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Emotions run high over EPA's Bristol Bay watershed study

Margaret BaumanThe Cordova Times
A stakeholder speaks out against development of the proposed Pebble Mine in Southwest Alaska at the EPA's public comment session at University of Alaska Anchorage on June 4, 2012. Loren Holmes photo

A decision by the U.S. Environmental Protection Agency to further review and add to information gathered for the Bristol Bay watershed assessment is being greeted with disappointment and dismay by those opposed to a massive copper mine.

Commercial Fishermen for Bristol Bay, a network of nearly 100 organizations that support fishermen and the industry that harvests Bristol Bay sockeye salmon, said this past week they are disappointed with the EPA's decision. The final document initially was scheduled for completion by year's end 2012, but on Feb. 5 the EPA said that more work was needed and the document would be finalized in 2013.

"As the industry most directly affected by EPA's decision to delay, we are disheartened that the agency would drag its review out and only increase the uncertainty for fishermen and processors," said Bob Waldrop, executive director of the Bristol Bay Regional Seafood Development Association.

"Three years ago, commercial fishermen, Alaska Native tribes and sport fishermen asked the Obama Administration to protect the world's greatest sockeye salmon fishery and the 14,000 jobs it sustains from the threats of mega mining. We did not ask for years of study and process."

The EPA's draft watershed assessment and thorough scientific review has already been vetted by an independent panel of experts and a public comment period that produced over 230,000 comments, more than 90 percent of them in support of EPA's review and findings, the group said.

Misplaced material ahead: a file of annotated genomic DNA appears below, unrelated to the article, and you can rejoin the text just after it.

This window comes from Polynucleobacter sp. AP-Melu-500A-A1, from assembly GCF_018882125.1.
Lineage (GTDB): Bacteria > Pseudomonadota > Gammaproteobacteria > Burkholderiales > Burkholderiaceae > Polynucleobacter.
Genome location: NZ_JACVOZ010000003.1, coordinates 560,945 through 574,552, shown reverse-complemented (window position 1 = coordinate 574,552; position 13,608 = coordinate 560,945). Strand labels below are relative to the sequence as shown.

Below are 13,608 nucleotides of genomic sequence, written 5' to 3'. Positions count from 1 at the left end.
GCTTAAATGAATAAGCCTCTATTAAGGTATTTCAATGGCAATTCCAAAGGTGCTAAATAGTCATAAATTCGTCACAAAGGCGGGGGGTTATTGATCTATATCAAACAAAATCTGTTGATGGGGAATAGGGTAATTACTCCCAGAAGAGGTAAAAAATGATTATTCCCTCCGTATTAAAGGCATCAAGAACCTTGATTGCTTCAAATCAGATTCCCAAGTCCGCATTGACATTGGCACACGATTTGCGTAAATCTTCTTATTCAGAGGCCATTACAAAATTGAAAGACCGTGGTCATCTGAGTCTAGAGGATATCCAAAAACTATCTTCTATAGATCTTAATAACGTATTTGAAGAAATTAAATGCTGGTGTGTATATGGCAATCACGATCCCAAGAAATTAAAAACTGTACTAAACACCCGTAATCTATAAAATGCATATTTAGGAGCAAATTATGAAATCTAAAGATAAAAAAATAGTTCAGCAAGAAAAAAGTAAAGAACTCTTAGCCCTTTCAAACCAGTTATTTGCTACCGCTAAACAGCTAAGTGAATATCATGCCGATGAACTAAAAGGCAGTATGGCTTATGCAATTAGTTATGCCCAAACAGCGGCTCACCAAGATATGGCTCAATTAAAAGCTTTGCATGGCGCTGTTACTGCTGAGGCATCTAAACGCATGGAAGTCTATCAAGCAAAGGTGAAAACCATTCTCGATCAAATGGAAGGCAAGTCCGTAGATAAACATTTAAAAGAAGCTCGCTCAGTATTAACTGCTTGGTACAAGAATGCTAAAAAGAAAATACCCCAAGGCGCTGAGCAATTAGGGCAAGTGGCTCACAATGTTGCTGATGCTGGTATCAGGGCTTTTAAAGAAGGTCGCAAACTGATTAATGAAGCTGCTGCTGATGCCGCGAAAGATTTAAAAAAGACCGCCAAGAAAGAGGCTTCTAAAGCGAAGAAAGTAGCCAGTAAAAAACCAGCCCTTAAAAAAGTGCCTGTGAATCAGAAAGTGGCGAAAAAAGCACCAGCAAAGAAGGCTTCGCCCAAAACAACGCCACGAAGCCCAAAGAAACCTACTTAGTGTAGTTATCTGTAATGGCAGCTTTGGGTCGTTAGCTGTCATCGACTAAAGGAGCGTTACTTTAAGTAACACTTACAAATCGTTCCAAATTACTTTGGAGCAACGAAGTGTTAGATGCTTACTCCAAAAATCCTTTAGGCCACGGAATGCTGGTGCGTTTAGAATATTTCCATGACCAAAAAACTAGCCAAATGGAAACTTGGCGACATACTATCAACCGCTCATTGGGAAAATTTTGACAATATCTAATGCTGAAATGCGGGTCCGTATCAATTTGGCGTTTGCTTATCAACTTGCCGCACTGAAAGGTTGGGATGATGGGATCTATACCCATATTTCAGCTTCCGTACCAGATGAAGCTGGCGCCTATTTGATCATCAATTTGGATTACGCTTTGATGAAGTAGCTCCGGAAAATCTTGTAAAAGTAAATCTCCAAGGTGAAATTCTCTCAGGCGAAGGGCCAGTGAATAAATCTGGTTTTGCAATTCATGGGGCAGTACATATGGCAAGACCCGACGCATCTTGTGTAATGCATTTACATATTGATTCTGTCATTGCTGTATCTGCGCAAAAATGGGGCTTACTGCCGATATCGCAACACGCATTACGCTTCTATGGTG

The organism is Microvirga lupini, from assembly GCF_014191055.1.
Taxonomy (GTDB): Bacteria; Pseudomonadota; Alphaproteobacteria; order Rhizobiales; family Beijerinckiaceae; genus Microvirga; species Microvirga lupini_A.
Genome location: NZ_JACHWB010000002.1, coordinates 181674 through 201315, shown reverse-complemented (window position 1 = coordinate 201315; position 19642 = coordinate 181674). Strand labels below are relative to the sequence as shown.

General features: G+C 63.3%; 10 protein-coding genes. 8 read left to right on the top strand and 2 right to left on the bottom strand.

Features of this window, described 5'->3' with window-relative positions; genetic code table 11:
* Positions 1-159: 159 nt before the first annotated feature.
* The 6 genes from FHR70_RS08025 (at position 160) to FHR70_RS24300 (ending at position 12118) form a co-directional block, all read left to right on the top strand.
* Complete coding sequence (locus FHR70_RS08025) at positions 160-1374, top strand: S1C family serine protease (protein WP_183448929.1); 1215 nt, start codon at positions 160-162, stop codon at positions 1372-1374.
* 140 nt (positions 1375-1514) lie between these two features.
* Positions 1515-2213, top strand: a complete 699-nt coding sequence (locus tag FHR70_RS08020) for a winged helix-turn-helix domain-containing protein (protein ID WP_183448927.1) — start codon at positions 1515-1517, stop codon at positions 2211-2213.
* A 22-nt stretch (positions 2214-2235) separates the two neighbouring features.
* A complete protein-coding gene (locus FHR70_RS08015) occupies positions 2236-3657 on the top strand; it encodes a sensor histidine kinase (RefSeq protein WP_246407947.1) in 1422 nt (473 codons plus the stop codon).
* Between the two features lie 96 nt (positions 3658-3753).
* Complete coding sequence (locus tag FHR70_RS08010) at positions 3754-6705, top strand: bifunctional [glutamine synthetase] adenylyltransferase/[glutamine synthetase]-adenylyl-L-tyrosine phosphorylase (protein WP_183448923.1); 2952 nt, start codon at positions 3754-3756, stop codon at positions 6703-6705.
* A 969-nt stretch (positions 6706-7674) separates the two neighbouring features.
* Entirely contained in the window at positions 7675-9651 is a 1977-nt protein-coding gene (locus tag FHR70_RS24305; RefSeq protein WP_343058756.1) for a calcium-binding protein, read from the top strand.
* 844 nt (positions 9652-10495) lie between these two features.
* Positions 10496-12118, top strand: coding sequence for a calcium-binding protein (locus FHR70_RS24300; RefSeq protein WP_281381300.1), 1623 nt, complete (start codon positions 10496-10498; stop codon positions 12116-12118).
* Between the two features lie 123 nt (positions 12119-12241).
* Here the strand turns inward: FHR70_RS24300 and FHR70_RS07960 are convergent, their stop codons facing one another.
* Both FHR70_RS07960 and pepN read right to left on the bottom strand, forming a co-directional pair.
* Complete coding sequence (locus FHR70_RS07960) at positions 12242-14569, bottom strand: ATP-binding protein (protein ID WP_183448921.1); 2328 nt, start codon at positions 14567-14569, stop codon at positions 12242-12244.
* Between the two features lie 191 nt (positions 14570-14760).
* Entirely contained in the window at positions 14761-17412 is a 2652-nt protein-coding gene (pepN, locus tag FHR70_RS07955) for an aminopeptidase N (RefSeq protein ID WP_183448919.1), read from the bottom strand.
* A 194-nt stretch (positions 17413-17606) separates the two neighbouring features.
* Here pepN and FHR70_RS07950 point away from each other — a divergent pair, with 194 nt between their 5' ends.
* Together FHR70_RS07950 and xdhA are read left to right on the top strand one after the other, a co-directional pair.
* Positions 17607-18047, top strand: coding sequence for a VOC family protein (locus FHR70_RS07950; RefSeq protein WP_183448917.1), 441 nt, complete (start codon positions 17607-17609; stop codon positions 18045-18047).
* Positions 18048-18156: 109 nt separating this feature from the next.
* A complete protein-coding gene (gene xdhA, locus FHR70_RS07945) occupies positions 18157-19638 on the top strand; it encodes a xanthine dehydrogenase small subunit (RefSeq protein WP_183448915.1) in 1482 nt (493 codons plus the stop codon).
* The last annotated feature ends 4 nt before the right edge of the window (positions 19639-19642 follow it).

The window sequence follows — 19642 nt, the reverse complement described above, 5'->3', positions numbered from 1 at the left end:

Trout Unlimited also issued a statement expressing disappointment over a second, potentially lengthy review of the draft watershed assessment, which has already been revised once.

"While we appreciate this administration's efforts to survey the risks and impacts of large-scale mining on the world-class natural resources and fisheries of Bristol Bay with sound science, the EPA has already gone above and beyond the letter of the law in drafting its assessment and conducting an independent and transparent review of it," said Tim Bristol, Alaska program director for Trout Unlimited.

While many Bristol Bay residents have expressed disappointment over yet another delay in release of the final watershed assessment, some are not all that disappointed. One prominent industry insider said he figures the EPA is just trying to make sure it has a very solid assessment, and that's a good thing. "I want the final product to be bomb proof," he said.

The Pebble Limited Partnership, the Anchorage based entity that has already invested millions of dollars into exploration and advocacy for the massive copper, gold the molybdenum prospect, has not put out any statement regarding the EPA's decision in the aftermath of its statement last summer that the draft watershed assessment is "inadequate, rushed, and inaccurate."

The PLP, led by chief executive officer John Shively, blasted the draft review last July 26, in a statement on its website, www.pebblepartnership.com

"We don't think the watershed assessment should have ever started, Shively said Feb. 6. "It is a regulatory process that no company in the United States has ever had to go through before they went through the permitting process. It's costing us a lot of money.

"We've been critical of the first work product and apparently they are trying to improve it, but again, it's just causing us more work."

This story first appeared in The Cordova Times. You can reach Margaret Bauman with comments and suggestions at mbauman@thecordovatimes.com